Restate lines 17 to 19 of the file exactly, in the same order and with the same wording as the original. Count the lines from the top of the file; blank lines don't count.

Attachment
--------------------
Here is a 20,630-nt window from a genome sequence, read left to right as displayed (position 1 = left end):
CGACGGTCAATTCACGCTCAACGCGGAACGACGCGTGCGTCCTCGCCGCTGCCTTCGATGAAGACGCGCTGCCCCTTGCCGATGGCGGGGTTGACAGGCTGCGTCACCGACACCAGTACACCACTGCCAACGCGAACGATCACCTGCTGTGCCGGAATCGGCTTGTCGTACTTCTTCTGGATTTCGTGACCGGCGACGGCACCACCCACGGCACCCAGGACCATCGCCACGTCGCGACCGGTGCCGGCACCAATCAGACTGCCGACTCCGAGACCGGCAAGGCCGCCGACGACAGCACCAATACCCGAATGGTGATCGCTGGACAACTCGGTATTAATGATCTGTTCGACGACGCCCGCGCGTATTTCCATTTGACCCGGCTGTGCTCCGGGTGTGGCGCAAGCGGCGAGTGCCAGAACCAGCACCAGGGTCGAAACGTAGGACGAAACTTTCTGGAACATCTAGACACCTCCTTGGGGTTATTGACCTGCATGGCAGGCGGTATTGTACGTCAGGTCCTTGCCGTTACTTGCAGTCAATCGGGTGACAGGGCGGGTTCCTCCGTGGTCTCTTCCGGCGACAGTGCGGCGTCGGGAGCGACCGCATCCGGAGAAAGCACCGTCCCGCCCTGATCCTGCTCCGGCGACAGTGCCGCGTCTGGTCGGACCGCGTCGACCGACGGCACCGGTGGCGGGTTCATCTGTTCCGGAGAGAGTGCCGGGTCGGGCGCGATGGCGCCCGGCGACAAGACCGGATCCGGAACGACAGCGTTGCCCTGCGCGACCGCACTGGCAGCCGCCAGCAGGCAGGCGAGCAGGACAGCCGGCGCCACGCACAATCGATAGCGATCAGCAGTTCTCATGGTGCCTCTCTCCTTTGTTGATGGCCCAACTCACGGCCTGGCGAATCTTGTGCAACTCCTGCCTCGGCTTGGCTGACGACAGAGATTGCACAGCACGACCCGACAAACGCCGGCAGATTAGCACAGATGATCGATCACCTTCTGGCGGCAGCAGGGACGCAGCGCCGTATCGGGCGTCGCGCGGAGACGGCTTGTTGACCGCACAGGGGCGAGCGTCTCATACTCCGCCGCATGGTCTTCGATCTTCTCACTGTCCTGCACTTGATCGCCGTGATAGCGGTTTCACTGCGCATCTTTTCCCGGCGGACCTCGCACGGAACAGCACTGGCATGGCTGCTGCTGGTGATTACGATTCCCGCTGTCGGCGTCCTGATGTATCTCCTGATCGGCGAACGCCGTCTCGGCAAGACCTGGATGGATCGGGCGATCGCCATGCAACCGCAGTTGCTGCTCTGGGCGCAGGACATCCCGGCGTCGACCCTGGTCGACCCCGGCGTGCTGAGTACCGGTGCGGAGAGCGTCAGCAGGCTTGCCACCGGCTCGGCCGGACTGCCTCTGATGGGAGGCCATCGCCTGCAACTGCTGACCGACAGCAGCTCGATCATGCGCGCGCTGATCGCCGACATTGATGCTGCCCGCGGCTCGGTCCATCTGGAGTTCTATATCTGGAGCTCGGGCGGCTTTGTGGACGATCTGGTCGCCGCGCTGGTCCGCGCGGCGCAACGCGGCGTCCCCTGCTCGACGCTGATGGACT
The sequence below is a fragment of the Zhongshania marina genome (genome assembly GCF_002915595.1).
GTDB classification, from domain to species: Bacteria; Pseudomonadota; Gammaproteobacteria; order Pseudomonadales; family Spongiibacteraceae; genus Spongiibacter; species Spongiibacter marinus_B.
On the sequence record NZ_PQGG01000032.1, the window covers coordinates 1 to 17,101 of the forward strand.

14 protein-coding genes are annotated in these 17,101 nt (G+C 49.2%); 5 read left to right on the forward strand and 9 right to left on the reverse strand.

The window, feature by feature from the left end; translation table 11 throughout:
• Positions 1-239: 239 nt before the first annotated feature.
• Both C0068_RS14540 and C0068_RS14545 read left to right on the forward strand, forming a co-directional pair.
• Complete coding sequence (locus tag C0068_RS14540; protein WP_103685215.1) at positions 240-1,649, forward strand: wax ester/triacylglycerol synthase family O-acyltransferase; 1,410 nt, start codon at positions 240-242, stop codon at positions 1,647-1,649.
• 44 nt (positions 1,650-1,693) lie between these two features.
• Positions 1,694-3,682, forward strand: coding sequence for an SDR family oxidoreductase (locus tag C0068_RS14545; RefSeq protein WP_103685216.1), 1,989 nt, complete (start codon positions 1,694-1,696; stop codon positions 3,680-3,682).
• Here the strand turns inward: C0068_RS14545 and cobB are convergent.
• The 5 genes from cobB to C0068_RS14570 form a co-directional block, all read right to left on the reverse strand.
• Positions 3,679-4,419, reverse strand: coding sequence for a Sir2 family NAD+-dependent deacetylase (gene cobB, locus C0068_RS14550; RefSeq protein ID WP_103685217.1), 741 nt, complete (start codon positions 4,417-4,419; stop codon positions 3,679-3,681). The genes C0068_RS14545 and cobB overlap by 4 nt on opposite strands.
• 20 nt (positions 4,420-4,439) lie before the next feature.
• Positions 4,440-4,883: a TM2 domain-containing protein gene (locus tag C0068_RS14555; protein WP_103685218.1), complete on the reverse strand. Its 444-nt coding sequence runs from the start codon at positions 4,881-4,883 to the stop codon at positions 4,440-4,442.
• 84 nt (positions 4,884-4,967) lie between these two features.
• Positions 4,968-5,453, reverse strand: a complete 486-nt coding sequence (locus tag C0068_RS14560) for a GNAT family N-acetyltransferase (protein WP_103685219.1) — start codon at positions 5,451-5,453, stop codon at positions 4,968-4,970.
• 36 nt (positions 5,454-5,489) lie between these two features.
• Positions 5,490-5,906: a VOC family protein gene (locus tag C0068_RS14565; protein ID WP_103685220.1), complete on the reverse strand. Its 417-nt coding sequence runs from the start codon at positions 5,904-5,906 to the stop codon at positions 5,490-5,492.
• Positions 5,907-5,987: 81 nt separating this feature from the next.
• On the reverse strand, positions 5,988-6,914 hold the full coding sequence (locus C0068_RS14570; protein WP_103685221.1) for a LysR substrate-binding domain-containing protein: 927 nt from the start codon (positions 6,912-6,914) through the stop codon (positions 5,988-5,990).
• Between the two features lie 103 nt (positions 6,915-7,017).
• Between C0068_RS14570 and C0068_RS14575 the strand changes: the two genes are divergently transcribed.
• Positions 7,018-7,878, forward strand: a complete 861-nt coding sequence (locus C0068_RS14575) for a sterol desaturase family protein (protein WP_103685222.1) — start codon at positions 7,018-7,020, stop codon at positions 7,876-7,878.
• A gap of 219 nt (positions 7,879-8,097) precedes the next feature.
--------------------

• Positions 4,440-4,883: a TM2 domain-containing protein gene (locus tag C0068_RS14555; protein WP_103685218.1), complete on the reverse strand. Its 444-nt coding sequence runs from the start codon at positions 4,881-4,883 to the stop codon at positions 4,440-4,442.
• 84 nt (positions 4,884-4,967) lie between these two features.
• Positions 4,968-5,453, reverse strand: a complete 486-nt coding sequence (locus tag C0068_RS14560) for a GNAT family N-acetyltransferase (protein WP_103685219.1) — start codon at positions 5,451-5,453, stop codon at positions 4,968-4,970.